Adam Cole has worked in the kitchens of chefs like Michael Voltaggio and José André. As executive chef and pitmaster of Maple Block Meat Co. in Culver City, California, Cole takes a fine-dining approach to barbecue that has earned Maple Block’s brisket the designation of the best in California from Texas Monthly barbecue editor Daniel Vaughn.
He also was born without a sense of smell. I sat down with Cole over beers as he spoke publicly for the first time about his secret.
Most people say that if you can’t smell, you can’t taste. Is that a misconception, and can you explain how you experience taste?
I’ve read that smell is like 80 percent of taste and if you have no sense of smell then it’s almost impossible to taste anything. From my own experience, that’s not true. I imagine smell and taste are closely linked, but they are not completely dependent upon each other. I may not be able to smell anything, but I can still taste and distinguish most things just fine using the basic senses of sweet, sour, salty, bitter, and umami. My palate may not be as developed as a lot of chefs and may never be, but that’s probably why, when I create new dishes, I pay a lot more attention to balance. And I have no problem creating balanced vinaigrettes or seasoning meat properly. I can do those kinds of things all day; it’s not an issue.
What kinds of tastes present challenges for you?
Things specifically linked to smell can be an issue. Truffles are a good example. I can’t smell truffles. I can’t smell truffle oil. I really can’t taste truffles. They taste like a really mild, slightly earthy mushroom. Truffle oil tastes like vegetable oil. I also have a hard time picking out a lot of delicate flavors like chervil, tarragon, or other fines herbes. But even though I may have a hard time identifying them in a sauce, I’ve learned how to use them based on technique.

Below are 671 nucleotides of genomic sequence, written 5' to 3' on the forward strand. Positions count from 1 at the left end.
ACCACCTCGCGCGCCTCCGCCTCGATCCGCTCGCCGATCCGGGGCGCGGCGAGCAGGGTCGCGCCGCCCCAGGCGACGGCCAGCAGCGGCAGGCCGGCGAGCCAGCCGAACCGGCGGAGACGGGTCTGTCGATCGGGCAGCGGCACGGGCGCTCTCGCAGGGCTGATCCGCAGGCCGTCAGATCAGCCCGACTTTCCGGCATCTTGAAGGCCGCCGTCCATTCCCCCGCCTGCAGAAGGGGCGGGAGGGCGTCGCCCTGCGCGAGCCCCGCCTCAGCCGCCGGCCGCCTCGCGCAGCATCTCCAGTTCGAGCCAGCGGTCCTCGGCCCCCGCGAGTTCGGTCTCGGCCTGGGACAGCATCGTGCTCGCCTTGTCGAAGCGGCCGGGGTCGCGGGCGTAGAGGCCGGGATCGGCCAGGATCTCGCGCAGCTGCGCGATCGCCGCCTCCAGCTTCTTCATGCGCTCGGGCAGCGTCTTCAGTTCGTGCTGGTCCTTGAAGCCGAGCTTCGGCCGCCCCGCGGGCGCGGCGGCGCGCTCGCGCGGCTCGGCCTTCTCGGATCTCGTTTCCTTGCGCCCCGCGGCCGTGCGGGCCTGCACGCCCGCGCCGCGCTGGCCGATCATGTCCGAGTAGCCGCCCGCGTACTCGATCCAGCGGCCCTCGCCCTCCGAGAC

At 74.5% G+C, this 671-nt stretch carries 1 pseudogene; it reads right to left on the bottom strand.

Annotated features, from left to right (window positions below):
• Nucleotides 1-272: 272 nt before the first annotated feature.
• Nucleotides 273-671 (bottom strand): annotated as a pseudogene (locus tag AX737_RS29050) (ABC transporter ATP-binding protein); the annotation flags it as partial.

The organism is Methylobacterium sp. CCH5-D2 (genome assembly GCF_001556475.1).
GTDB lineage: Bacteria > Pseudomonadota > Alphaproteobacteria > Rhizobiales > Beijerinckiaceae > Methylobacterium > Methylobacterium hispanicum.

If you were to take, for example, some tarragon and put it in your mouth, would you taste anything?
Yes, but I wouldn’t be able to say “That’s tarragon,” because for me a lot of herbs have a very vegetal flavor that I can taste but I can’t pinpoint what they are.
When you were in culinary school, did you tell your teachers you couldn’t smell?
I shared it with one professor, and he asked, “Is this something you feel hinders you?” I said, “No, I think I can figure out how to work around it by paying attention to a lot of other things besides just smell.” Because it wasn’t something I felt was holding me back, his advice was that maybe I shouldn’t tell everyone, because if I told a chef, they might hold it against me and not trust me. So I took that advice to heart and kept the information to myself until I absolutely had to share it.
Was there a time where you absolutely had to share it?
The first person I told was Michael Voltaggio. I was his sous chef at the Langham Huntington hotel. At that point I had been working for him over six years. Our grill cook was out of town, so I was working the grill, and we had a big batch of sous-vide short ribs. The Cryovac machine wasn’t working properly, so some of the ribs were rotten and some were not, and the only way to tell was to smell them. They were very expensive wagyu ribs, and I wasn’t just going to throw them away. The last thing I would ever do is serve bad food. I’d rather give up the secret I had kept for ten years than serve that to a customer. That was my breaking point, the moment I had to tell my chef.